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Historic Cut 8 Reales As Mentioned In The Red Book

Somewhere in the front of your copy of A Guide Book of United States Coins (the Red Book, around page 10 depending on your edition) is a section on the Spanish milled dollar. As per the Red Book: the milled dollar, or 8 Reales (aka piece of 8), was officially sanctioned as currency in the United States until 1859. The Red Book goes on, “Because of the shortage of small change, large coins were sometimes cut into smaller pieces for convenience. Spanish pistareens and Spanish-American milled dollars were often chopped into halves, quarters, or eighths. Fraudulent cutting into five or six “quarters” caused many to mistrust these cut pieces.”

Today’s selection features two cut Spanish 8 Reales. Each coin has been cut into five pieces each piece has been stamped with the number 3. As the Red Book mentioned, the cutting of these coins into five pieces led to mistrust among the colonies and these particular examples truly highlight why people became skeptical of cut pieces. Whoever cut these coins and stamped the pieces with the number 3 is at the heart of the colonists’ lack of trust. Why spend your 8 Reales whole when you could cut it up and turn it into 15 Reales? It sounds like a lucrative albatross scheme, and that’s exactly what it was. The mistrust of cut pieces was a factor in the institution of standardized and federally issued United States coinage, so these pieces truly have a place in United States history.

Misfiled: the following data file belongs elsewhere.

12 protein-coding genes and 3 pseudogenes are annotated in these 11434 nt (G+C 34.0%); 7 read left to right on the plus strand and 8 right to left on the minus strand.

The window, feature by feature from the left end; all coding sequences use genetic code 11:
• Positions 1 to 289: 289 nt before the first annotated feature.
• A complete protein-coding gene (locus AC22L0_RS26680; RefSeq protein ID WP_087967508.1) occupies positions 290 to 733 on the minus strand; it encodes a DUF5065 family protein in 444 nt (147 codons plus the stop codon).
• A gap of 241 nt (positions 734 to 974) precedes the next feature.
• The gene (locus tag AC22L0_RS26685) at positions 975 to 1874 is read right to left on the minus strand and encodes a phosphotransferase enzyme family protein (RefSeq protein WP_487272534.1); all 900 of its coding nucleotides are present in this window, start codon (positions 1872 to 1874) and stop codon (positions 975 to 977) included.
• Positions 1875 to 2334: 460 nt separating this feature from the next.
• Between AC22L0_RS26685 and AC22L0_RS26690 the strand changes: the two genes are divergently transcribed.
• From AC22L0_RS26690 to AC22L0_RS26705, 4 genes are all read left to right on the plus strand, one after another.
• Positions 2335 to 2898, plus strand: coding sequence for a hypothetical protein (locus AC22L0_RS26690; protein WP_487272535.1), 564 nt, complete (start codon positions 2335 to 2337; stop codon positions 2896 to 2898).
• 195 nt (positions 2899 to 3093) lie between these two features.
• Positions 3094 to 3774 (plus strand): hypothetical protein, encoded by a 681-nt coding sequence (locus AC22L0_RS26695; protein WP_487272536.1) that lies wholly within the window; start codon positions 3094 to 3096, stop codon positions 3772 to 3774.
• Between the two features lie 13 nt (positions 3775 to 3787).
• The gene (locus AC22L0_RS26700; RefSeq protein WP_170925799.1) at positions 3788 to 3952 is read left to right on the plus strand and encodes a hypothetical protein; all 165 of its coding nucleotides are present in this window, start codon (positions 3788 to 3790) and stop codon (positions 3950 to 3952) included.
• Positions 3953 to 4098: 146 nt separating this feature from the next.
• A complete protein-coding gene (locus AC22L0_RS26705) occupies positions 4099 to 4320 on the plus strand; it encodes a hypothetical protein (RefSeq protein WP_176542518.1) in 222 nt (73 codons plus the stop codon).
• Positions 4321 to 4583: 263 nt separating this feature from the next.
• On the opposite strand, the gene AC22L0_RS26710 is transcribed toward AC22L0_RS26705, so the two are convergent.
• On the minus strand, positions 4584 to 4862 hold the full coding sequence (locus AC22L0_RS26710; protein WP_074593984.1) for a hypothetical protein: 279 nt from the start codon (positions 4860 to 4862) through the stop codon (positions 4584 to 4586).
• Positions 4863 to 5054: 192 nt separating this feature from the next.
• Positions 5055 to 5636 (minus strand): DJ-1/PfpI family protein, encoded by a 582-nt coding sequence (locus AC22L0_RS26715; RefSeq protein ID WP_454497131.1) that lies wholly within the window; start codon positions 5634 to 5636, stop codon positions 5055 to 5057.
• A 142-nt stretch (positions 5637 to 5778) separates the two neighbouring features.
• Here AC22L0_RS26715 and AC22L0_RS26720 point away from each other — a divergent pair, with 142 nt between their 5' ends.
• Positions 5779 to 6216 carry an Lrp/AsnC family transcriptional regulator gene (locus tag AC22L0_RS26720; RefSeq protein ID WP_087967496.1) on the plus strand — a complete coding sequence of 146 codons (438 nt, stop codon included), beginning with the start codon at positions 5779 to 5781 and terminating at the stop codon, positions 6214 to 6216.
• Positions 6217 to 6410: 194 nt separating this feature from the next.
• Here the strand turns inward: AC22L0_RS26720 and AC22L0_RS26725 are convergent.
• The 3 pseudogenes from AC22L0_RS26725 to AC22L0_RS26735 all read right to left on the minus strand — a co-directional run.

The coins will both be features in our upcoming 2012 August ANA World Sale as lots 40486 and 40487.

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